Both platforms also give you access to a variety of calendar and scheduling tools, so it’s easy for you and your team to stay organized, create workflows that work well for your specific needs and keep up with each other from afar.
As you can see, when it comes to personalization, Google Workspace and Microsoft 365 are quite similar. However, Microsoft 365 may have a slight advantage over Google Workspace simply because the platform’s apps come with a more diverse collection of features.
With so many different tools, it’s a bit easier to customize your workflows to suit your needs, eliminate guesswork and ensure nothing falls through the cracks.
Pricing. For many people, pricing is the most important factor to consider when choosing between different platforms.
Fortunately, Google Workspace and Microsoft 365 are both relatively affordable. Microsoft 365’s pricing plan is a bit more complex than Google Workspace’s plan, though.
Google Workspace plans:
• Business Starter: $6 per user per month.
• Business Standard: $12 per user per month.
• Business Plus: $18 per user per month.
• Enterprise: Currently listed as “call for pricing,” formerly $25 per user per month. Call or ask your IT partner for updated information.
All Google Workspace Plans include access to the following features:
• Gmail for business.
• Meet for video conferencing and voice conferencing.
• Chat for secure messaging.
• Shared calendars.
• Google Docs, Google Sheets, and Google Slides.
• Keep for shared notes.
• Forms for survey building.
• Sites (website builder).
• Currents (the new replacement for Google+).
• A minimum of 30GB of Google Drive storage.
• Extensive security and admin controls.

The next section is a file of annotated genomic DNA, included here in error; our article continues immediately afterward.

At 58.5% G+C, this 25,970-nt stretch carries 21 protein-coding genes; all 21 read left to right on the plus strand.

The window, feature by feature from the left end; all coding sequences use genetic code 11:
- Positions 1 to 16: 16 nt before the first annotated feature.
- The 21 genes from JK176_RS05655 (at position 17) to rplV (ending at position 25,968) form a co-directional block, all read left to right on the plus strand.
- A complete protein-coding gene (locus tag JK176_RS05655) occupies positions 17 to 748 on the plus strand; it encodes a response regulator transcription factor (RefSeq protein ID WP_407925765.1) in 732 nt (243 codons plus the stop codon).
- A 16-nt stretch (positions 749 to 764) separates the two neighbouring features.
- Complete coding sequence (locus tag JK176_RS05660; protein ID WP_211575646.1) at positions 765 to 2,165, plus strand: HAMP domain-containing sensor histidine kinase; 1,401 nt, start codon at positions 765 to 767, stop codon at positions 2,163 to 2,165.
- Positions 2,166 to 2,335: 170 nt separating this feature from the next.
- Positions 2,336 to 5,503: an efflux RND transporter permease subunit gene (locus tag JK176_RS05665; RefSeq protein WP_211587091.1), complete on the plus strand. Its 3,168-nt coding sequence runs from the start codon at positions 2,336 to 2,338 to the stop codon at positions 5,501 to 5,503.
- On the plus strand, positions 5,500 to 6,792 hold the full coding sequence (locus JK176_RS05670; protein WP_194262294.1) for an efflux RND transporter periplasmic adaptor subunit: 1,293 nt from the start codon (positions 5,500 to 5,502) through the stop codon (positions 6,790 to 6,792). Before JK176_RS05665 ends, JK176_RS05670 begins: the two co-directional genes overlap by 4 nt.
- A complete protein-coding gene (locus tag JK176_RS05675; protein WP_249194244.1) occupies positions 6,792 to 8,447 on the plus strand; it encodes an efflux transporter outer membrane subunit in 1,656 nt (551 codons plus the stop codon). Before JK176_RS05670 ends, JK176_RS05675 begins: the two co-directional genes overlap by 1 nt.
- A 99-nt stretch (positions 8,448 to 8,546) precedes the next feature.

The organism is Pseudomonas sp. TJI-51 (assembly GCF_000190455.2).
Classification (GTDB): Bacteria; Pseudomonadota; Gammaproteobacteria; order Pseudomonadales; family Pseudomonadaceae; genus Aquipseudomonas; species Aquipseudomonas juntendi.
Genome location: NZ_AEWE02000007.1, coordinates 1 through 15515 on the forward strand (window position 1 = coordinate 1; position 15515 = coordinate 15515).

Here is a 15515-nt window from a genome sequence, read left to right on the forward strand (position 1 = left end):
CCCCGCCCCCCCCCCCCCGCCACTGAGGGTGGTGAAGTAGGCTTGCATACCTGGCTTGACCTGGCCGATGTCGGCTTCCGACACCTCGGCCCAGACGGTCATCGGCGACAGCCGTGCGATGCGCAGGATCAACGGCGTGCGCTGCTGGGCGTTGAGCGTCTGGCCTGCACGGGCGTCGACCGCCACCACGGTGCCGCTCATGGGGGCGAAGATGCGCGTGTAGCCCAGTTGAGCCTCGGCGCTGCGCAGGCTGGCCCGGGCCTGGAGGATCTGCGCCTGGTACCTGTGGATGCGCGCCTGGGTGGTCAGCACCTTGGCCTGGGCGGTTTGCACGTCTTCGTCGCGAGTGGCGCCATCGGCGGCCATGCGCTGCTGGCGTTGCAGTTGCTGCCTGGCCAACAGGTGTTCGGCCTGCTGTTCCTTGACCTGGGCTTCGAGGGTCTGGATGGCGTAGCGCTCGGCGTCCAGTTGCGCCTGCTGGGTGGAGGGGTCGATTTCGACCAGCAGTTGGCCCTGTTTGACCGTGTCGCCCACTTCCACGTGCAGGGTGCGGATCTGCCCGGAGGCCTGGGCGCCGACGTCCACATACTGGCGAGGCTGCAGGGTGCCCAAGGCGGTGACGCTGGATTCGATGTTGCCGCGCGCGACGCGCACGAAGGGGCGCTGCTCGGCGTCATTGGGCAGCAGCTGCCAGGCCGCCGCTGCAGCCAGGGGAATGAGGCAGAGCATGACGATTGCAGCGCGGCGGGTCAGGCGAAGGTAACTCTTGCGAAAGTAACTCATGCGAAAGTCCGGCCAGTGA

The Google Workspace Business Premium and Enterprise plans both include significant increases in cloud storage. They also add eDiscovery and email options, plus the ability to limit user access based on geographic regions.
Microsoft 365 Plans:
• Microsoft 365 Business Basic: $5 per user per month.
• Microsoft 365 Apps: $8.25 per user per month.
• Microsoft 365 Business Standard: $12 per user per month.
• Microsoft 365 Business Premium: $20 per user per month.
• Office 365 E1: $10 per user per month.
• Office 365 E3: $20 per user per month.
• Office 365 Enterprise E5: $35 per user per month.
All of the Microsoft 365 plans provide you with either a series of cloud-based features, the option to download and install Microsoft Office desktop apps onto up to 15 devices for each user (five Windows PCs or Macs, five tablets and five smartphones), or both. Desktop apps include Outlook, Word, Excel, PowerPoint and OneNote.
Cloud-based services include Exchange Online email hosting (with maximum inbox size of 50 or 100GB); web-based versions of Word, Excel, PowerPoint and Outlook; a minimum of 1TB of OneDrive storage per user; SharePoint online team sites; HD video conferencing; Online meetings (either Skype Meeting Broadcast or Microsoft Teams live events); secure messaging and collaboration via Microsoft Teams; and security and administrative controls.
All Microsoft 365 business plans include appointment-scheduling and expense-tracking software. Enterprise plans, on the other hand, include team-based task management software, advanced analytics, process management tools and additional collaboration software.
If none of Microsoft’s plans suit your team’s specific needs, you can also mix and match individual services to create your own custom plan.
Storage. Both Microsoft 365 and Google Workspace offer storage options that will be adequate for most users. However, when it comes to sheer storage volume, Microsoft 365 wins hands-down. Remember, the default storage for Microsoft 365 is 1TB. Upgrade Google Workspace accounts get this much storage, but basic accounts get a mere 30GB per user.